9. ^ Terry John Carter; Lara Dunston; Amelia Thomas (2008). Syria & Lebanon. Ediz. Inglese. Lonely Planet. p. 35.  
  10. ^ Fisk, 2001, pp. 99–100.
  11. ^ "Elie Hobeika". moreorless : heroes & killers of the 20th century. www.moreorless.au.com. Retrieved 8 July 2012. 
  12. ^ Helena Cobban (November 8, 2004). "Back to Shatila, part 2". Just World News. Just World News. Retrieved 8 July 2012. 
  13. ^ Friedman, 1998, p. 161.
  14. ^ Friedman, New York Times, Sep 20, 21, 26, 27, 1982.
  15. ^ Israel undercover: secret warfare and hidden diplomacy in the Middle East By Steve Posner, ISBN 0-8156-0220-0, ISBN 978-0-8156-0220-0, p. 2
  16. ^ J. Becker: The PLO: The Rise and Fall of the Palestine Liberation Organization, Weidenfeld and Nicolson, 1984, p. 124 [1] qtd in [2] [3]
  17. ^ "Articles > PLO Policy towards the Christian Community during the Civil War in Lebanon". ICT. Retrieved 2012-07-05. 
  18. ^ The PLO: The Rise and Fall of the Palestine Liberation Organization, Weidenfeld and Nicolson, 1984, p. 124 [4] qtd in [5] [6]
  19. ^ Some sources name the PLA's Ayn Jalout brigade armed by Egypt and the Qadisiyah brigade from Iraq. This page also mentions the Yarmouk brigade, set up by Syria.
  20. ^ Brian Lee Davis (January 1, 1990). Qaddafi, Terrorism, and the Origins of the U.S. Attack on Libya. ABC-CLIO. p. 11.  
  21. ^ Nisan, 2003, p. 41.

References

  • Abraham, A. J. (1996). The Lebanon War. Praeger/Greenwood. ISBN 0-275-95389-0
  • Fisk, Robert. (2001). Pity the Nation: Lebanon at War. Oxford: Oxford University Press. ISBN 0-19-280130-9
  • Friedman, Thomas. (1998) From Beirut To Jerusalem. 2nd Edition. London: HarperCollins. ISBN 0-00-653070-2
  • Nisan, M. (2003). The Conscience of Lebanon: A Political Biography of Etienne Sakr (Abu-Arz). London: Routledge. ISBN 0-7146-5392-6.

Further reading

  • Becker, Jillian. (1985). The PLO: The Rise and Fall of the Palestine Liberation Organization . New York: St. Martin's Press ISBN 0-312-59379-1

External links

  • Lebanese Civil War 1975 – 1976 Includes pictures of the Syrian-formed and -sponsored groups (Yarmouk and Sai'qa) attacking Damour city (January 1976).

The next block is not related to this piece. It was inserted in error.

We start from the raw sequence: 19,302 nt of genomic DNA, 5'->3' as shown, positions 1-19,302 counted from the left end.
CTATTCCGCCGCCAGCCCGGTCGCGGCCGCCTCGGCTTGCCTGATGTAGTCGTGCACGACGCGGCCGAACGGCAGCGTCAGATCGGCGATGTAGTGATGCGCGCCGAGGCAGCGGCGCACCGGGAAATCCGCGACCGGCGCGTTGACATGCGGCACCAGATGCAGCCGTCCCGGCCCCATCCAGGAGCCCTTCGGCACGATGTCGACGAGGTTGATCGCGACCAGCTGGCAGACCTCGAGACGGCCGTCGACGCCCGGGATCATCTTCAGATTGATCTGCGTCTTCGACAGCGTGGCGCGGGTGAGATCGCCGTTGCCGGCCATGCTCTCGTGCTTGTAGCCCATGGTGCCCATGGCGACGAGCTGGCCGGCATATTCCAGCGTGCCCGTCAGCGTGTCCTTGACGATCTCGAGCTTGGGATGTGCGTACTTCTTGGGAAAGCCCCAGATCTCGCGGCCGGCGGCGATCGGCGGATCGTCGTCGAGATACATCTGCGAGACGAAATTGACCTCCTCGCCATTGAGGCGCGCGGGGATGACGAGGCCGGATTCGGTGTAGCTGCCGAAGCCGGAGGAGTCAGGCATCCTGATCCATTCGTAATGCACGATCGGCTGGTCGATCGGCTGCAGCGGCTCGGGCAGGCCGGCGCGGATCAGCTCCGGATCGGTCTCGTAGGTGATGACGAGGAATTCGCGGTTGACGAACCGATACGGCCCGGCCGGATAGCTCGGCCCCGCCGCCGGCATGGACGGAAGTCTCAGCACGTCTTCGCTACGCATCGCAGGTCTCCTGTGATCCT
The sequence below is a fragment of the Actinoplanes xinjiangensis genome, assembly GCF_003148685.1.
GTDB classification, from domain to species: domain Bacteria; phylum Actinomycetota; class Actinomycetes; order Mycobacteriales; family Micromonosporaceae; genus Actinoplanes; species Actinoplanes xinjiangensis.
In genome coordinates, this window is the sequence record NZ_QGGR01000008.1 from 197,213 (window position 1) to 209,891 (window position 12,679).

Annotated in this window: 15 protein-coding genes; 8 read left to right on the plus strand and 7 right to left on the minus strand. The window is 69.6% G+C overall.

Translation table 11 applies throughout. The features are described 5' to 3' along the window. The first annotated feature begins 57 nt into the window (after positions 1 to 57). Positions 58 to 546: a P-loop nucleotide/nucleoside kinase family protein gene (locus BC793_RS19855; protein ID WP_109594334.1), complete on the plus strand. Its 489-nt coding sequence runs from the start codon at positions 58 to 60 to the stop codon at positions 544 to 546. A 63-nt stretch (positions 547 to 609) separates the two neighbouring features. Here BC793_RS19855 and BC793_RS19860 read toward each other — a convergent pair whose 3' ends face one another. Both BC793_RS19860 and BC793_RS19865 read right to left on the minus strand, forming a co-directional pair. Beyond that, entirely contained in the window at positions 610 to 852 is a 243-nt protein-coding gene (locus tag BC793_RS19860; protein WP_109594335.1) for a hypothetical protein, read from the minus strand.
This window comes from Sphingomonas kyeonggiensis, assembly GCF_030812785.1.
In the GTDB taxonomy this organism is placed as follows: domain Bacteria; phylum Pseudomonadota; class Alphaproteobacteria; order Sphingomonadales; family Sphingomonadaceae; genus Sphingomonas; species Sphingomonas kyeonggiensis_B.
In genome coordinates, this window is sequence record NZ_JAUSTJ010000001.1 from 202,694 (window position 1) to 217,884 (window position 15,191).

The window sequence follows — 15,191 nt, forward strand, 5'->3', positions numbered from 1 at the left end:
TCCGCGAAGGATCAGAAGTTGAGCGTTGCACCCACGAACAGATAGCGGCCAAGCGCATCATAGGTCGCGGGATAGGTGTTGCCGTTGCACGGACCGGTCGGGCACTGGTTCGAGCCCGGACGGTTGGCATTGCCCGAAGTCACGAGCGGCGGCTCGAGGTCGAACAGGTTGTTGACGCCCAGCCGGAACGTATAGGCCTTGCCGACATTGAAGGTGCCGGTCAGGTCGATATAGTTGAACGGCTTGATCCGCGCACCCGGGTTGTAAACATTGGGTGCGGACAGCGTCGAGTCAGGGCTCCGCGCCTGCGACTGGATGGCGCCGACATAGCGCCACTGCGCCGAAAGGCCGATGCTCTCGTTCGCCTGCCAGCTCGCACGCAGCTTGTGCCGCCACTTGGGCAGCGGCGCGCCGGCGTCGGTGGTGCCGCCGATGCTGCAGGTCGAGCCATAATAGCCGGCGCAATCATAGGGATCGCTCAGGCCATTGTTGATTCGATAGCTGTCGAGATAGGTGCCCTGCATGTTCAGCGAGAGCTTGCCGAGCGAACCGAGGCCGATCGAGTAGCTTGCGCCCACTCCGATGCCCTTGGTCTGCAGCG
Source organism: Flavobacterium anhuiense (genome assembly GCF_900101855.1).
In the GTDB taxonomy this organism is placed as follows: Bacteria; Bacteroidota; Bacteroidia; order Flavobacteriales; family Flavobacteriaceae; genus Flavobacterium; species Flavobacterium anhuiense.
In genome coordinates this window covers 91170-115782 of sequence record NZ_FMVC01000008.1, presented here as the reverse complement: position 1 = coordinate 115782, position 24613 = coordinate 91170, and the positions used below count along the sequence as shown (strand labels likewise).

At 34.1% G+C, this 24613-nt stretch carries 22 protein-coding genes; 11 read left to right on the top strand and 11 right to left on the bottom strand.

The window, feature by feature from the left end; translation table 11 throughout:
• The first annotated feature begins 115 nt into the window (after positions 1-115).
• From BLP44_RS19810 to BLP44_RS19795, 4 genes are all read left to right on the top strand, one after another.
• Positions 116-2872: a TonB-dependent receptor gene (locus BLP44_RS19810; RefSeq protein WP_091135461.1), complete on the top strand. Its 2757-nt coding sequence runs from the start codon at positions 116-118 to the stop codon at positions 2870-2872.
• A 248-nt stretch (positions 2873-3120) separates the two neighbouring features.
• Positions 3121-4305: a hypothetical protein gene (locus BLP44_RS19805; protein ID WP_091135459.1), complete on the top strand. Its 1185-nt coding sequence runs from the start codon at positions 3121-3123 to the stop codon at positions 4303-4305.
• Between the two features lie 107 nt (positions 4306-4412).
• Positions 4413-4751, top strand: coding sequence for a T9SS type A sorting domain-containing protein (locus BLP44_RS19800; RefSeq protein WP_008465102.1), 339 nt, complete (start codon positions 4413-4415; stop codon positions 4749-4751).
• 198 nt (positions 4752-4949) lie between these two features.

• Phalangist website – contains account and includes a graphic photograph of mutilated children
  • Damour Massacre (1976)
  • Damour Massacre pictures
  • Country profile: Lebanon
  • Photographs from a page sympathetic to the Lebanese Forces
  • Country profile: Lebanon
  • Arafat's Massacre of Damour

This article was sourced from Creative Commons Attribution-ShareAlike License; additional terms may apply. World Heritage Encyclopedia content is assembled from numerous content providers, Open Access Publishing, and in compliance with The Fair Access to Science and Technology Research Act (FASTR), Wikimedia Foundation, Inc., Public Library of Science, The Encyclopedia of Life, Open Book Publishers (OBP), PubMed, U.S. National Library of Medicine, National Center for Biotechnology Information, U.S. National Library of Medicine, National Institutes of Health (NIH), U.S. Department of Health & Human Services, and USA.gov, which sources content from all federal, state, local, tribal, and territorial government publication portals (.gov, .mil, .edu). Funding for USA.gov and content contributors is made possible from the U.S. Congress, E-Government Act of 2002.
 
Crowd sourced content that is contributed to World Heritage Encyclopedia is peer reviewed and edited by our editorial staff to ensure quality scholarly research articles.
 
By using this site, you agree to the Terms of Use and Privacy Policy. World Heritage Encyclopedia™ is a registered trademark of the World Public Library Association, a non-profit organization.
 



Copyright © World Library Foundation. All rights reserved. eBooks from World eBook Library are sponsored by the World Library Foundation,
a 501c(4) Member's Support Non-Profit Organization, and is NOT affiliated with any governmental agency or department.